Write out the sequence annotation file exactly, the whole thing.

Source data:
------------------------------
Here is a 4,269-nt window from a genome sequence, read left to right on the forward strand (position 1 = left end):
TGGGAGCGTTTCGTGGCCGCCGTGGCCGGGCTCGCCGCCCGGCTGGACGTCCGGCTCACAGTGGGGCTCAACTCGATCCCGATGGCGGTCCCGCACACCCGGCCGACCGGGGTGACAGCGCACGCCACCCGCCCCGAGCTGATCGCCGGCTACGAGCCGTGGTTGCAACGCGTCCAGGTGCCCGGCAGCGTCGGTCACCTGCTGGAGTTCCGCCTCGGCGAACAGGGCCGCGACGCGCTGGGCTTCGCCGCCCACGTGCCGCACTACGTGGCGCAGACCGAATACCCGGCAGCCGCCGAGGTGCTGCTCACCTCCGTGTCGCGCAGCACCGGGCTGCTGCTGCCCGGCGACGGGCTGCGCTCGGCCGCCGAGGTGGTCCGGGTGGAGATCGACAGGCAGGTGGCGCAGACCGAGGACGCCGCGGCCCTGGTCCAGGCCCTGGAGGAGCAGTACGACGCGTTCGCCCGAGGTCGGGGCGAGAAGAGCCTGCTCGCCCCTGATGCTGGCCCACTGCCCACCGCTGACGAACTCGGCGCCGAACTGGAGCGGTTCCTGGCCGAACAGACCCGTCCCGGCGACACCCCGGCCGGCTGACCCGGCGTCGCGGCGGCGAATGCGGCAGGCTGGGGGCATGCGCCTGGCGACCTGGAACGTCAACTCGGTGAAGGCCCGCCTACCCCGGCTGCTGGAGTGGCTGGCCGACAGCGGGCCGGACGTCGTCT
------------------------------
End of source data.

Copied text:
Here is a 4,269-nt window from a genome sequence, read left to right on the forward strand (position 1 = left end):
TGGGAGCGTTTCGTGGCCGCCGTGGCCGGGCTCGCCGCCCGGCTGGACGTCCGGCTCACAGTGGGGCTCAACTCGATCCCGATGGCGGTCCCGCACACCCGGCCGACCGGGGTGACAGCGCACGCCACCCGCCCCGAGCTGATCGCCGGCTACGAGCCGTGGTTGCAACGCGTCCAGGTGCCCGGCAGCGTCGGTCACCTGCTGGAGTTCCGCCTCGGCGAACAGGGCCGCGACGCGCTGGGCTTCGCCGCCCACGTGCCGCACTACGTGGCGCAGACCGAATACCCGGCAGCCGCCGAGGTGCTGCTCACCTCCGTGTCGCGCAGCACCGGGCTGCTGCTGCCCGGCGACGGGCTGCGCTCGGCCGCCGAGGTGGTCCGGGTGGAGATCGACAGGCAGGTGGCGCAGACCGAGGACGCCGCGGCCCTGGTCCAGGCCCTGGAGGAGCAGTACGACGCGTTCGCCCGAGGTCGGGGCGAGAAGAGCCTGCTCGCCCCTGATGCTGGCCCACTGCCCACCGCTGACGAACTCGGCGCCGAACTGGAGCGGTTCCTGGCCGAACAGACCCGTCCCGGCGACACCCCGGCCGGCTGACCCGGCGTCGCGGCGGCGAATGCGGCAGGCTGGGGGCATGCGCCTGGCGACCTGGAACGTCAACTCGGTGAAGGCCCGCCTACCCCGGCTGCTGGAGTGGCTGGCCGACAGCGGGCCGGACGTCGTCT